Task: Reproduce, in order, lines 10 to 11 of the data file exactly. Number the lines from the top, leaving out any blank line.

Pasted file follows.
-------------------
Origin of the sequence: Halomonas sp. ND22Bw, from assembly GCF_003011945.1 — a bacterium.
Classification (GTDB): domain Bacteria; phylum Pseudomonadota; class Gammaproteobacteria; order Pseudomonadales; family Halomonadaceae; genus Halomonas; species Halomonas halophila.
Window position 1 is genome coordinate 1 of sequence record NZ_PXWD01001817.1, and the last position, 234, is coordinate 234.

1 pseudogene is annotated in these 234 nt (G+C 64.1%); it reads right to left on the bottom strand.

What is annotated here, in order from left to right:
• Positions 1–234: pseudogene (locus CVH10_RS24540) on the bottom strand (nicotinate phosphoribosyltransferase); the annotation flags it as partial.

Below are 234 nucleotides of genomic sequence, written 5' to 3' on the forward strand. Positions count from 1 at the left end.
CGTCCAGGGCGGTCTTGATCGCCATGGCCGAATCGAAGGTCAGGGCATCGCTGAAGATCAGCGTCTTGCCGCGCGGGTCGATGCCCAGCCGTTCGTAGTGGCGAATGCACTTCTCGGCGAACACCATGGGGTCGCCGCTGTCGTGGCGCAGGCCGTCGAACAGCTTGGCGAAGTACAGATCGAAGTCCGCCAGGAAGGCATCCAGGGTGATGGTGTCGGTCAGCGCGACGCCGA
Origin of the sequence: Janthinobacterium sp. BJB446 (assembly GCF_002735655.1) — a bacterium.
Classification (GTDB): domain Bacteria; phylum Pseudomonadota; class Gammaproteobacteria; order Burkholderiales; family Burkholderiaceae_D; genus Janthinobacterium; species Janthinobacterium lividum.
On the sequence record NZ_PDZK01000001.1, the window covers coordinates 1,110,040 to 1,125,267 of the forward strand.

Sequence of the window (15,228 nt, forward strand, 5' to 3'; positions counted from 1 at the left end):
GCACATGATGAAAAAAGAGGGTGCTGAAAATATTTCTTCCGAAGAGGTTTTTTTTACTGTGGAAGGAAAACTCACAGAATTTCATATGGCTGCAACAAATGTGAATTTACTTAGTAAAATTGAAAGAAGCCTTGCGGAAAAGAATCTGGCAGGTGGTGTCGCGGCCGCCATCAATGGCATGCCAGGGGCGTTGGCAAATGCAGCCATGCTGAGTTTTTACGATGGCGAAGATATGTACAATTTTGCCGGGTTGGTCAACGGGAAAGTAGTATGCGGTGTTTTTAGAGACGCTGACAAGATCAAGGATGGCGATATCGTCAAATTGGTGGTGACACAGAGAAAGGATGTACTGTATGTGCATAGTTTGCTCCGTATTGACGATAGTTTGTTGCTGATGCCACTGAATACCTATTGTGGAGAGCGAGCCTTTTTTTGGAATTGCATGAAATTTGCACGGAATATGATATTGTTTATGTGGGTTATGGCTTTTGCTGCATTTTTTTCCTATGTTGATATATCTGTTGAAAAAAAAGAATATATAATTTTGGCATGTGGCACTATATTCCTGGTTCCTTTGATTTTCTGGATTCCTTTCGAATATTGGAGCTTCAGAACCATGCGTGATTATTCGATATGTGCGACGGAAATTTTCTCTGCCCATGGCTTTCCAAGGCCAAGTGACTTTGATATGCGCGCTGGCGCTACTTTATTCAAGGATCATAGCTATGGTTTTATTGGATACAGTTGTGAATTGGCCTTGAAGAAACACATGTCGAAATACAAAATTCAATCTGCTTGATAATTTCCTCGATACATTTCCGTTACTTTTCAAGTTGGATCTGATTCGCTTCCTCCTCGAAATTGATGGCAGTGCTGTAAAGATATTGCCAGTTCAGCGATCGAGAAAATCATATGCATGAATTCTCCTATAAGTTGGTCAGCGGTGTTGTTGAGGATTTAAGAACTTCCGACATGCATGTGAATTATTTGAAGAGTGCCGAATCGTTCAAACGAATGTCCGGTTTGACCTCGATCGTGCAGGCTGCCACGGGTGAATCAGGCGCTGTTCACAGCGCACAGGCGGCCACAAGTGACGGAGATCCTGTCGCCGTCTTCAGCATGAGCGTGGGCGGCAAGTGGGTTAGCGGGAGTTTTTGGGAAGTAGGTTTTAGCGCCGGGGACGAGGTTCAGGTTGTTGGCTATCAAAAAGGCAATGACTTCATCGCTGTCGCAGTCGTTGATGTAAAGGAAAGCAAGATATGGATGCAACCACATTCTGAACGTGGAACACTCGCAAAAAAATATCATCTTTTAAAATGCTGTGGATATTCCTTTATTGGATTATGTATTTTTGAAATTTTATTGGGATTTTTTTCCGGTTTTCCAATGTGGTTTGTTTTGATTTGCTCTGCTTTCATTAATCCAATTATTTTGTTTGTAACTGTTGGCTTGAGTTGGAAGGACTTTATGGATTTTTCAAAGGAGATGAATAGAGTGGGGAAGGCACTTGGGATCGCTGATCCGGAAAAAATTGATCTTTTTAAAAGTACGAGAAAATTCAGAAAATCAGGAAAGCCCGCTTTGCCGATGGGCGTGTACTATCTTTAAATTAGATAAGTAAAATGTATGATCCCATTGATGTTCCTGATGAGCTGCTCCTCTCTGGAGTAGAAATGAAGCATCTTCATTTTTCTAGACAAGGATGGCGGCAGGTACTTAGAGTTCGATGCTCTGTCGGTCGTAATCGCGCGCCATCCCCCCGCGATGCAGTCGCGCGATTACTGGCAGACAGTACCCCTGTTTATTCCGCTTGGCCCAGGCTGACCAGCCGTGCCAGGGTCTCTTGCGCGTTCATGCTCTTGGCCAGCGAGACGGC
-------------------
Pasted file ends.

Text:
Classification (GTDB): domain Bacteria; phylum Pseudomonadota; class Gammaproteobacteria; order Burkholderiales; family Burkholderiaceae_D; genus Janthinobacterium; species Janthinobacterium lividum.
On the sequence record NZ_PDZK01000001.1, the window covers coordinates 1,110,040 to 1,125,267 of the forward strand.